Steeleye Span’s 50th Anniversary at City Varieties: A Night to Remember

There was an air of expectation as we waited for Steeleye Span to appear. Some people had ordered their tickets three years ago.

This was officially still the band’s 50th Anniversary tour, started in 2019, but then halted by Covid. Lots had changed in the intervening time, but the audience knew they were in for a timeless performance. I suspect I was in a minority, having never seen the band live before. Many had been following the folk-rock band since they were musical pioneers.

All around me there was a buzz of conversation, amongst people reliving previous Steeleye Span experiences. “When did you last see them?” “2016 in Ilkley,” came the reply from the man to my right. “How old were you were you when you first saw them?” “Eighteen,” came the response from the woman sitting in front of me.

Most of the audience were in their fifties, or older. Although I did notice a few younger faces, often with an older couple. It’s my experience that folk fans are often very good at passing on their passion to the next generation. Yet Maddy Prior, the only founding member still performing, told me when I interviewed her earlier, that despite her best efforts, her own children developed a taste for heavy rock and hip hop.

Anticipation turned to joy as the crimson curtains disappeared and the band took to the stage. Sitting behind the drums was another veteran, Liam Genockey, who joined in 1989. Julian Littman, on guitar, keyboards and vocals, has now put in a dozen years. More recently Andrew ‘Spud’ Sinclair, on guitar, joined in 2015; Roger Kirkpatrick and Roger Carey in 2017. They are also joined for this tour by Violeta Vicci on violin and vocals, who is standing in for Jessie-May Smart while she is on maternity leave.

The whole of the first set was given over to the 1972 Steeleye Span Album, Below the Salt. All Steeleye’s songs from this period are traditional, but musically updated. The band has grown from five to seven performers since the original recording. For me, this new version had a richer, fresher sound. The addition of a second female voice from Violeta added a lightness that wasn’t heard from the album. Maddy harmonised superbly well with Violetta when a higher pitch became necessary.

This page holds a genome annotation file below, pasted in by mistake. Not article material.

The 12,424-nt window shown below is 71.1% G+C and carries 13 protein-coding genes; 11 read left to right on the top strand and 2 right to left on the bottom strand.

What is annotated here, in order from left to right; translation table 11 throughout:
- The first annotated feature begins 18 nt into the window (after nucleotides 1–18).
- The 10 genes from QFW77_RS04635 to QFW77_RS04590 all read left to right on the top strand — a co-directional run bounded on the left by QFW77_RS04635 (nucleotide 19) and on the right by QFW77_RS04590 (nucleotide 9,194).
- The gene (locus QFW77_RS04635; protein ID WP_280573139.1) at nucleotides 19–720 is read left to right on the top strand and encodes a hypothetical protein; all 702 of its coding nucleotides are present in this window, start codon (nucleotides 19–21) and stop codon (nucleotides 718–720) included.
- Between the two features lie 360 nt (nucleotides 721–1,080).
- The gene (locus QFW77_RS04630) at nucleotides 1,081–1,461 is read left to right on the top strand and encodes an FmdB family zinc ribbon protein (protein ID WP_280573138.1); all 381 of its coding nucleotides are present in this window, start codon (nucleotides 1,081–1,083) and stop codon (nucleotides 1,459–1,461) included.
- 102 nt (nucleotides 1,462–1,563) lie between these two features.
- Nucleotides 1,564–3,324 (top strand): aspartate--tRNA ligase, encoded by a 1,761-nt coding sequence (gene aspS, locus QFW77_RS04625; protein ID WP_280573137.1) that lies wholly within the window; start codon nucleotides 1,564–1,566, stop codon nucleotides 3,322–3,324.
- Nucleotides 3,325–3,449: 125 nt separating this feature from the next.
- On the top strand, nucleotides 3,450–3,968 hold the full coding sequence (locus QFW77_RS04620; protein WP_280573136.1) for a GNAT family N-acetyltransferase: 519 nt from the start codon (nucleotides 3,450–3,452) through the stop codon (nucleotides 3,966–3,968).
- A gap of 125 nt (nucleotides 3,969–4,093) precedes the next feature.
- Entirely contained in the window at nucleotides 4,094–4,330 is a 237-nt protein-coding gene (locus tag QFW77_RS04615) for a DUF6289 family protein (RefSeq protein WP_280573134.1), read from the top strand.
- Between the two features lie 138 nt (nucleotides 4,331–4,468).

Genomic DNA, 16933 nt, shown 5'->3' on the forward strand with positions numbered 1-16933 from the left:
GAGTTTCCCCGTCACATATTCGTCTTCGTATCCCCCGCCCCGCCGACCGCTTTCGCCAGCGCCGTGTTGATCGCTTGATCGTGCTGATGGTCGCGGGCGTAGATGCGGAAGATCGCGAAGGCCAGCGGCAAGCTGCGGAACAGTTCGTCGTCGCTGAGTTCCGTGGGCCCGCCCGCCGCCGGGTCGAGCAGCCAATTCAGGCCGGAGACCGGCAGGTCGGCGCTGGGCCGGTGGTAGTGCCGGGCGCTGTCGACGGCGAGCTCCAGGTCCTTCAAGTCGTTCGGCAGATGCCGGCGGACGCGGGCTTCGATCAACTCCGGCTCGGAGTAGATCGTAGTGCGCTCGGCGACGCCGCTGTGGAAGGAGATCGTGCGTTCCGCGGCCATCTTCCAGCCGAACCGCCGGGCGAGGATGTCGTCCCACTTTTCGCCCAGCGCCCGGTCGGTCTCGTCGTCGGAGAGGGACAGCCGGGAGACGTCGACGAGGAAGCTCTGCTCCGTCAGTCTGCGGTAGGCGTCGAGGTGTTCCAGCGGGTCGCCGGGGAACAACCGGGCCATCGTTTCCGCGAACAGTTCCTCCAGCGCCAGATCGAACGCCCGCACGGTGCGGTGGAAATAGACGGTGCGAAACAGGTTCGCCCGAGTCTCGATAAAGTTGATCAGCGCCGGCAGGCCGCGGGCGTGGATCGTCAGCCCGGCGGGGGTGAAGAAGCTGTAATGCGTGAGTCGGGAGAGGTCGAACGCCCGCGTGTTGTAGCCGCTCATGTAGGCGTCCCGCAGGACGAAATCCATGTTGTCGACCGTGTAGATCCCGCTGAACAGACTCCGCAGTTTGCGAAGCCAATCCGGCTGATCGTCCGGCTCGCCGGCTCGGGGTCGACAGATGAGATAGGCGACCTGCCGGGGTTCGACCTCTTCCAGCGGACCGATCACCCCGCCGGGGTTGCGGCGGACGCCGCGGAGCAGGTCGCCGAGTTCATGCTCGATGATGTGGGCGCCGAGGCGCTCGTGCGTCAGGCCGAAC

This was most noticeable on Gaudete, the mediaeval Christmas carol that the band released as a single. The song is performed completely a capella, with every band member taking part. Singing is important to everyone in the band. Maddy has become a singing teacher in recent years and at her home and Arts Centre, Stones Barn, near Carlisle, she runs classes for all levels of singer, including those who believe they cannot sing.

The whole album was played, but not in the original order. The title refers to the placing of the salt on a mediaeval banquet table. The nobility sat above the salt, lower social classes below. During the course of the songs we met all kinds of characters from below – milkmaids, shepherds, sailors and foresters to name a few.

My favourite performance was Sheep Crook and Black Dog, which had a heartfelt intensity. A note of poignancy was added when the voice of the late Tim Hart was used to introduce John Barleycorn. The final song of the set was Royal Forester, positive note on which to pause, given that this is one of the few traditional songs where a wronged woman wins the day.

The interval gave me the chance to appreciate the building. City Varieties Music Hall is the only surviving Victorian music hall outside of London. With a capacity of only 467, the atmosphere is intimate. The layout is decorative, having features of a much larger theatre. The sense of intimacy was enhanced by the willingness of the band to mix with the audience. Most of them had made their way to the merchandise stand in the foyer, where Maddy sat signing CDs.